Writing Sucks, Yet Still I Write

I used to have a very romanticised image of us wannabe authors. We would languidly lie stretched out on our chaise longues, waiting for inspiration to strike before committing to paper the fruits of our labour. These words would flow seamlessly and effortlessly, with no need for correction, before we would fall back, nibble on a fig, and wait for the next literary gem to form in our minds.

Well, that bubble has been well and truly burst. I’ve posted before about writing being hard work. This week has been no exception as I struggle to remain creative and relevant on the blog, while at the same time trudging through the never ending fourth edit of the novel I am currently working on. It has been a case of one step forward, two rewrites back, as I have agonised over minute punctuation, grammar and continuity issues.

When I’m in the zone, the words flow freely. I’m not one for painstaking plotting and planning before I write. I usually just get an idea or scenario and run with it. Often, the story seems to pen itself, and I am but a conduit. Ideas come to me as I write which I know I never would have had, if I had tried to prepare the story in advance. I am at my most creative when I am in the physical act of writing.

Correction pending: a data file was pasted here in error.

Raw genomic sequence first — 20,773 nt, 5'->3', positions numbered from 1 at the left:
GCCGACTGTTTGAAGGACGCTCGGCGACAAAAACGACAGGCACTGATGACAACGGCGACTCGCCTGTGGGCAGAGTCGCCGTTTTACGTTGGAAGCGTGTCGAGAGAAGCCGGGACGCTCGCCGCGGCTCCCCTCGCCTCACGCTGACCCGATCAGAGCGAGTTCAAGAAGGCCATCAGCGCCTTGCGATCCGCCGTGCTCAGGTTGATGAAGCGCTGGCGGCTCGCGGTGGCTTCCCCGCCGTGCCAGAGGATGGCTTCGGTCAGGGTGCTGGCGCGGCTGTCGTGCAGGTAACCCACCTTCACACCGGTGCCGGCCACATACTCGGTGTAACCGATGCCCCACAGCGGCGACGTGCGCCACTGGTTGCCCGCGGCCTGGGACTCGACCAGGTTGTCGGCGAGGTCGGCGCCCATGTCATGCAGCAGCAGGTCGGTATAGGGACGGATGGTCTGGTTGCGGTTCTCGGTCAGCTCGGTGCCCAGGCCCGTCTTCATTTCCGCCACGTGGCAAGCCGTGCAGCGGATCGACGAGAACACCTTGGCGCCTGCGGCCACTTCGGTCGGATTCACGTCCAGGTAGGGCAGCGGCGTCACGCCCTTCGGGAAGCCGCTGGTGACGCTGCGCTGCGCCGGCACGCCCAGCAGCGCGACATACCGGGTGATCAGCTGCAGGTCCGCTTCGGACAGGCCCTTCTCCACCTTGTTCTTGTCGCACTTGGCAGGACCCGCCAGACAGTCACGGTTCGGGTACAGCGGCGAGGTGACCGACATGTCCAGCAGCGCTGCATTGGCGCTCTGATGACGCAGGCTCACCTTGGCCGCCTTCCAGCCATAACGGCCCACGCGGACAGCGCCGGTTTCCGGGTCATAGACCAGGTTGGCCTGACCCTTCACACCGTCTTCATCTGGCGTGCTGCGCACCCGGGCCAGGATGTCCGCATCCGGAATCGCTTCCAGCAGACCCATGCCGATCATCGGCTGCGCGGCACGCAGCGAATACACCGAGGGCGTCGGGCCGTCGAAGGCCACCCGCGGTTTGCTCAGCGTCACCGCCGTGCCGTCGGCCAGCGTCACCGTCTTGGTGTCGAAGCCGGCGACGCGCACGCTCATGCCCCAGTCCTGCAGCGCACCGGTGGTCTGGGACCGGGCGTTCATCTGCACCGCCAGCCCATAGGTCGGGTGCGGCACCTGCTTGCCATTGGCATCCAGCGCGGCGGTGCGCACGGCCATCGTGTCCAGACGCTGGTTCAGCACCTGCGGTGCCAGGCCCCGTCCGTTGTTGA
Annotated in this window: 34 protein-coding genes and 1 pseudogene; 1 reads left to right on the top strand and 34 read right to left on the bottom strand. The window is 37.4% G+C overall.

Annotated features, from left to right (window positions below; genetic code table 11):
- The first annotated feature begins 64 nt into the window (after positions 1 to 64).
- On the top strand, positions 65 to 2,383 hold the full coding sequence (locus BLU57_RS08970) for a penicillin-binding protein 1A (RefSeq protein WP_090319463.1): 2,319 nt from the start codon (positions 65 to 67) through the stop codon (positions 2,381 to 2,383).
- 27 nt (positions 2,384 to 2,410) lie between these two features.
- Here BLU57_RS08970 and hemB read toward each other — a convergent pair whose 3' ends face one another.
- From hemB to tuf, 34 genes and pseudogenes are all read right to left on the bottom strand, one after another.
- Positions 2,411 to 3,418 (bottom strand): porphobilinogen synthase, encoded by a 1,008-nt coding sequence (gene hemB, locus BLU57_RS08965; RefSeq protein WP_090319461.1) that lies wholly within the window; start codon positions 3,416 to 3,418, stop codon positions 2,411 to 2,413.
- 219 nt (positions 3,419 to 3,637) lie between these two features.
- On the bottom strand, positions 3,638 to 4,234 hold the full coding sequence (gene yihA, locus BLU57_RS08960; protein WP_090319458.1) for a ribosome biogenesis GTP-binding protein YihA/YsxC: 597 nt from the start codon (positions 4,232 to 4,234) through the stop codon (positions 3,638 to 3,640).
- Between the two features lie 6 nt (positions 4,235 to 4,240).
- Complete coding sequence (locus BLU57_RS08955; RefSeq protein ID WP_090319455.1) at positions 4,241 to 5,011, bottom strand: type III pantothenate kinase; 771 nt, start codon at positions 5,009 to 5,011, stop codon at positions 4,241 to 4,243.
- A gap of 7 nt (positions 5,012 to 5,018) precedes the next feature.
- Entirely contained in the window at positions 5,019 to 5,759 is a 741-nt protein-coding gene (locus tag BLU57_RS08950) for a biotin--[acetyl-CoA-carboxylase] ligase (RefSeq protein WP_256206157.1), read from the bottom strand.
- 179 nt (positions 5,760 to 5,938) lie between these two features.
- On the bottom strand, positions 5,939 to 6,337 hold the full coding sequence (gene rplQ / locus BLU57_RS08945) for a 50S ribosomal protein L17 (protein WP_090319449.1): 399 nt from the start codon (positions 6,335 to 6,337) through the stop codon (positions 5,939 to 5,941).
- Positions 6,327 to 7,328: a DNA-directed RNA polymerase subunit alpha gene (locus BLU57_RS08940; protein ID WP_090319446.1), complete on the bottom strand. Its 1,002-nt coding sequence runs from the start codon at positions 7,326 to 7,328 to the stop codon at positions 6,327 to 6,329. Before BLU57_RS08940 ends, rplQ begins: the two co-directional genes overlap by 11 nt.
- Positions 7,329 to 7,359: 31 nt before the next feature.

Here, I am at my most free. The wind rushes through my hair as I ride the runaway train as it hurtles down the track, heading where to, I do not know. It is exhilarating as the adrenaline flows and I hammer away furiously at the keyboard, afraid to stop or look up for fear that the silver thread of creativity I am clinging onto will snap and this magical moment will be lost forever.

Which is why editing is such a struggle for me. I recognise it is a necessary part of the writing process, but why oh why must it be such a chore. My life is now one where I obsess over quotation marks and commas; I fret over glaring gaps in the plot and continuity errors that a three year old should have picked up on months ago. Paragraphs which I once viewed as unadulterated genius, are brutally hacked to pieces and subjected to searing scrutiny.

The delete button reigns supreme whilst doubts and delays leave me wondering, what’s the point? What’s the point in pursuing this middle aged fairytale when I could be focusing my time and energy on much more tangible pursuits. Why put yourself through this torture day after day, week after week; for a piece that will realistically only see the light of day if I can magic thousands of pounds from somewhere to go down the self publishing route.